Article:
In a promising stride against one of the world’s most deadly diseases, scientists have accidentally discovered a naturally occurring bacterium, TC1, that could impede the transmission of malaria from mosquitoes to humans, according to BBC.

The groundbreaking finding came to light at a research facility in Spain, supervised by pharmaceutical giant GlaxoSmithKline (GSK). The researchers stumbled upon the phenomenon while conducting experiments on mosquitoes related to drug development.

The team noticed an unexpected result: a group of mosquitoes remained free from malaria parasites. Further analysis led to the identification of a bacteria strain, TC1, existing in the natural environment, which seemed to halt the growth of malaria parasites inside the mosquito’s gut.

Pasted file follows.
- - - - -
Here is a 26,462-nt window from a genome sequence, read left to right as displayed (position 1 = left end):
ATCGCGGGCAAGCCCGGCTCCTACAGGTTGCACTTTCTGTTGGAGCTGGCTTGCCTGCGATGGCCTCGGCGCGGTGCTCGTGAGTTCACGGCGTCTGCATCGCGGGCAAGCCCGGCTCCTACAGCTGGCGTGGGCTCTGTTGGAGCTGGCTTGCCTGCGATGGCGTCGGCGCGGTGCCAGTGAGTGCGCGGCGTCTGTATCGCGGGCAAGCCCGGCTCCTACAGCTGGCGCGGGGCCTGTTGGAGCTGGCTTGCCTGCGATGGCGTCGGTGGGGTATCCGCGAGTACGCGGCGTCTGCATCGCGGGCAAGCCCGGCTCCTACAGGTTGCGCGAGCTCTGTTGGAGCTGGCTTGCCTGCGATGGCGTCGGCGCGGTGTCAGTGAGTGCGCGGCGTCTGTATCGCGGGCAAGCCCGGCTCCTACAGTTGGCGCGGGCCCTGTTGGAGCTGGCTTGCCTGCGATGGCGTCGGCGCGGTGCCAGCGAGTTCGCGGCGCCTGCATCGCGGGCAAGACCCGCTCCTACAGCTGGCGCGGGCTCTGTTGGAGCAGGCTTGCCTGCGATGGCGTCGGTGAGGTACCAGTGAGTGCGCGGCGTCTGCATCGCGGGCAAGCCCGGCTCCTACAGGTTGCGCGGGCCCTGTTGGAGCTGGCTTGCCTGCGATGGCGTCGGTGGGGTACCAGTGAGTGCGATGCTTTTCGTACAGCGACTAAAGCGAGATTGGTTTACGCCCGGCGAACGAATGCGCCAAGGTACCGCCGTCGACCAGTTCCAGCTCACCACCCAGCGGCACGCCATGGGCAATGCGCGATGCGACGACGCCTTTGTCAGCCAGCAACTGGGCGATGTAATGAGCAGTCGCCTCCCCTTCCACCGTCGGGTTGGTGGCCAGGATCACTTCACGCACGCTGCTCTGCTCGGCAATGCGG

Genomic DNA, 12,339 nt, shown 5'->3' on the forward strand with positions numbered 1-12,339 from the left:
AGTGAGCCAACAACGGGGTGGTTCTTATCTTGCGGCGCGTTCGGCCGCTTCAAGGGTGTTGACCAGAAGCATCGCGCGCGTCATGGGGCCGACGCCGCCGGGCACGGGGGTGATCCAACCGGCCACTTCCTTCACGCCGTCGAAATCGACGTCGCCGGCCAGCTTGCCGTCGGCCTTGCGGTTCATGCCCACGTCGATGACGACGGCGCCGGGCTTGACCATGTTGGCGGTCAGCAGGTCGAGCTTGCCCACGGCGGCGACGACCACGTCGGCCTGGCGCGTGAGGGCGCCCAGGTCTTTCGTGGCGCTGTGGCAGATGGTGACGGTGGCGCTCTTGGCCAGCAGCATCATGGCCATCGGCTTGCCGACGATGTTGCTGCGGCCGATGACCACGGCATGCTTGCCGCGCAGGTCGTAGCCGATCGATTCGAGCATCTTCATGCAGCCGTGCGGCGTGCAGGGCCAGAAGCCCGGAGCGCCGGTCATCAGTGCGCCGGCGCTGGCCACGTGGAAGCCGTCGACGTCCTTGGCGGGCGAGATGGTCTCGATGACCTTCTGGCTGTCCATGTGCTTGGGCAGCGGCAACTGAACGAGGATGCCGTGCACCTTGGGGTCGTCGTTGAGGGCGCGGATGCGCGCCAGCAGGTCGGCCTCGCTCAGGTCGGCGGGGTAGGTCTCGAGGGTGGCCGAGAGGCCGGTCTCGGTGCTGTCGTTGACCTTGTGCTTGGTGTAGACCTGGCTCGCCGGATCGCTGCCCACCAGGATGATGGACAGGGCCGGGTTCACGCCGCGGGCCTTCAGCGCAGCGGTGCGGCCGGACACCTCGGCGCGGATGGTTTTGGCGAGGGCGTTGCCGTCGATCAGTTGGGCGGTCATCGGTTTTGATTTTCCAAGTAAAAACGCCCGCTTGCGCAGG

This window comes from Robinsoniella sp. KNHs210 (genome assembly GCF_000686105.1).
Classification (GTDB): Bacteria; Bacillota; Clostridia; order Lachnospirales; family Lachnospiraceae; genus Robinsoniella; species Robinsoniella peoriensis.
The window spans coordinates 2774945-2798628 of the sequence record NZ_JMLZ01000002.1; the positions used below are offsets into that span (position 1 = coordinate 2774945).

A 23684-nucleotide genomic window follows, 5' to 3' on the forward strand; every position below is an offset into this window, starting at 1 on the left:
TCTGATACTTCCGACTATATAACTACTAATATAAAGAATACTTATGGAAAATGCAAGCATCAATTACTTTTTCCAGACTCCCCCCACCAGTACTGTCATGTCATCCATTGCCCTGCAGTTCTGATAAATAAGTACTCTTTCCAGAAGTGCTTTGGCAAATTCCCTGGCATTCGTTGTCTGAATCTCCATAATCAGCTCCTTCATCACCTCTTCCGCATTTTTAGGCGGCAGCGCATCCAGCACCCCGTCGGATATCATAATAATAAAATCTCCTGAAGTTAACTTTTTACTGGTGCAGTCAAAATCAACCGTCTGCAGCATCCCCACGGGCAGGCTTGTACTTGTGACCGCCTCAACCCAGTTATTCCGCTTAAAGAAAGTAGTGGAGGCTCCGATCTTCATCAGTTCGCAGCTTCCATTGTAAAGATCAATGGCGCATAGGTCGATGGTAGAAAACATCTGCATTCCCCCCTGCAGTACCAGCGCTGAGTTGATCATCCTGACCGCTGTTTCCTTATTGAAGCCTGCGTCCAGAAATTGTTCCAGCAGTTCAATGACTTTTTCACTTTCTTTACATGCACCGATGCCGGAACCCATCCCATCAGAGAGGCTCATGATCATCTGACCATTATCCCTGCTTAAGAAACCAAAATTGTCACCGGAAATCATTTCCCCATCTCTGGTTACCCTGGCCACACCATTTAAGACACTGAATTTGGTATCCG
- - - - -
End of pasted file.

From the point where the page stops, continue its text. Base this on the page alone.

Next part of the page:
The bacterium proved to be resilient, persisting throughout the mosquito’s lifespan and notably reducing its parasite load by up to 73%.
This unexpected helper produces a molecule known as Harmane, which hinders the early development stages of the malaria parasite within the mosquito.

Malaria continues to devastate populations globally, claiming around 620,000 lives each year, primarily among children under the age of five. While vaccines are in progress, their implementation in Africa remains in the nascent stages.